World Congress in Berlin: Federal government wants to see the death penalty abolished worldwide

The federal government has called for a consistent fight for a worldwide abolition of the death penalty.

World Congress in Berlin: Federal government wants to see the death penalty abolished worldwide

The federal government has called for a consistent fight for a worldwide abolition of the death penalty. "As long as only one country in the world continues to carry out the death penalty, we must not rest," said Justice Minister Marco Buschmann (FDP) in Berlin at the 8th World Congress Against the Death Penalty. "The death penalty is wrong. That is why it must be abolished in every corner of the world without exception."

Last year, for the first time in a long time, more death sentences were carried out than in the previous year. This should not leave anyone untouched. From the point of view of the FDP politician, the risk of miscarriage of justice speaks against the death penalty. "When human life is at stake, the slightest doubt should be enough to spare it. When in doubt, don't side with death. We side with life."

Baerbock: "Fortunately, a decreasing minority"

Foreign Minister Annalena Baerbock (Greens) pointed out that there is definitely progress. "Fortunately, the countries that still execute their own citizens are a decreasing minority," she said at the congress. Almost 100 states have abolished the death penalty in the past 50 years, some recently. Sierra Leone did this about last year.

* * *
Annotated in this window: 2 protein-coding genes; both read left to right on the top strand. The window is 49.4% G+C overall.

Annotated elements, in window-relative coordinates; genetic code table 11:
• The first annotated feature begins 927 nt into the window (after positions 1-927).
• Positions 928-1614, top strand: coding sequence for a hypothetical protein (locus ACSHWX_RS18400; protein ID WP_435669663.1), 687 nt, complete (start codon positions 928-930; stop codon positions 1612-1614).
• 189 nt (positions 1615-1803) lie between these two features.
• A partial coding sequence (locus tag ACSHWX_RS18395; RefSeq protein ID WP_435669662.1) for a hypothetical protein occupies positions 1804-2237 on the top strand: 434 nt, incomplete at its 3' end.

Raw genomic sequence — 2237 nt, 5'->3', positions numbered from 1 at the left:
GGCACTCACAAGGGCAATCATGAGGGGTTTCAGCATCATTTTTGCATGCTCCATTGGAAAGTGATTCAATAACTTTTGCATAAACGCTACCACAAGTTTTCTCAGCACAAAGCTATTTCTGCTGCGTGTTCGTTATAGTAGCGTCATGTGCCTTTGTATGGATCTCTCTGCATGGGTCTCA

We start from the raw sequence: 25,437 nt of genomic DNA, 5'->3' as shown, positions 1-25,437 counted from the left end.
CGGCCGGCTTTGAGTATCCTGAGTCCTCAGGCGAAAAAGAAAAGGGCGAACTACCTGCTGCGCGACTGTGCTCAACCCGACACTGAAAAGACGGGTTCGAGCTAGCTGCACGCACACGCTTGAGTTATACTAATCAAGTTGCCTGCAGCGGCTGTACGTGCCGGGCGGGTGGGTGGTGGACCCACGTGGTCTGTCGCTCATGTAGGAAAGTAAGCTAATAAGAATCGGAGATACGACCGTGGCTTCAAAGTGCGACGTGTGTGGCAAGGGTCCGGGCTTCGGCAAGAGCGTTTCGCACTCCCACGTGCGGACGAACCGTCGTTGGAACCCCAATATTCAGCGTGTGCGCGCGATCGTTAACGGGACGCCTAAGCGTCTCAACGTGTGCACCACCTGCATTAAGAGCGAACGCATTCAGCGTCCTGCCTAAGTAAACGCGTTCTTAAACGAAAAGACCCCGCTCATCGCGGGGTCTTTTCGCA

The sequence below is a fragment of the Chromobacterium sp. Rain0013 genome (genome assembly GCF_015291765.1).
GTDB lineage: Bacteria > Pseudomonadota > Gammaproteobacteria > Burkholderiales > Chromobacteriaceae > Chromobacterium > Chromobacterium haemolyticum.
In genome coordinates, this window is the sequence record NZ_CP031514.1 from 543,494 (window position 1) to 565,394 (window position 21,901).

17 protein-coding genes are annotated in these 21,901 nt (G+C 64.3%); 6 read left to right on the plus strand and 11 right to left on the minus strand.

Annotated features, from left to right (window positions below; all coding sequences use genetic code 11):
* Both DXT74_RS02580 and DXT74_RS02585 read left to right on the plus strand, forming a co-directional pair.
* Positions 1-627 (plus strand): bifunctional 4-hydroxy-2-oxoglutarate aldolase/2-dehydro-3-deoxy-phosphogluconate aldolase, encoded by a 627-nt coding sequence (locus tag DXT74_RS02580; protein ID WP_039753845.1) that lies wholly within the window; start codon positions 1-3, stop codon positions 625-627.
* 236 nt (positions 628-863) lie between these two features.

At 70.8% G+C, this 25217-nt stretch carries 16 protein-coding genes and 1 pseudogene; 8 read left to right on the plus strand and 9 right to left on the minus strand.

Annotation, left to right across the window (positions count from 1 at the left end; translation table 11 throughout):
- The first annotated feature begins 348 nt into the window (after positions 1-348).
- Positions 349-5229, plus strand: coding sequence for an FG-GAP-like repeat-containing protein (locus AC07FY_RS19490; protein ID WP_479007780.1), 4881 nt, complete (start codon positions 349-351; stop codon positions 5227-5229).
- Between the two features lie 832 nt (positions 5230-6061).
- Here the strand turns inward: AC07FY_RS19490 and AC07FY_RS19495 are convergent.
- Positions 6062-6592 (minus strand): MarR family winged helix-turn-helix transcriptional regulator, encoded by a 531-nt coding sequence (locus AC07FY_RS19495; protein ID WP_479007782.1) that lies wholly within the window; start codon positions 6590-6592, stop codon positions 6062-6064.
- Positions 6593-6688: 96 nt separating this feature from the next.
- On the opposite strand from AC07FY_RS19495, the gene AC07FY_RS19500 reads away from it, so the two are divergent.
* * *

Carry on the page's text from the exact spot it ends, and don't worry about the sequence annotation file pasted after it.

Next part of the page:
But Baerbock also made it clear that the fight must continue. The death penalty is still being used in more than 50 states - not just to punish serious crimes. "We see with great concern how authoritarian regimes are using the death penalty to increasingly suppress political opposition," said Baerbock. It is used against people who only want to speak their mind or express their feelings.

In countries like Japan, Indonesia, India and the US, where the death penalty is still used, public opinion often supports it, Baerbock said. It is difficult there to organize parliamentary majorities against the death penalty. "We all understand the pain felt by women and men who have been victims of terrible crimes." The desire that the guilty be punished is understandable.

"There is no question that serious crimes must result in severe penalties," Baerbock said. "But no matter how serious the crime and no matter how deep the pain, we don't have to pay back like for like, we don't have to take life for life." This contradicts our understanding of humanity and human dignity, emphasized the Foreign Minister.

Bushman: Death penalty incompatible with democracy

Justice Minister Buschmann said the death penalty was not compatible with democracy. Democracy is a constant process of trial and error, correcting mistakes. But the death penalty does not allow this, it is irreversible.

Democracy also means that the power of the state is limited. "If a state shouldn't even have the power to ban a person's opinion and political will, should it have the right to take their life? The question is rhetorical, the answer clear." Buschmann emphasized: "A strong democracy does not need the death penalty."

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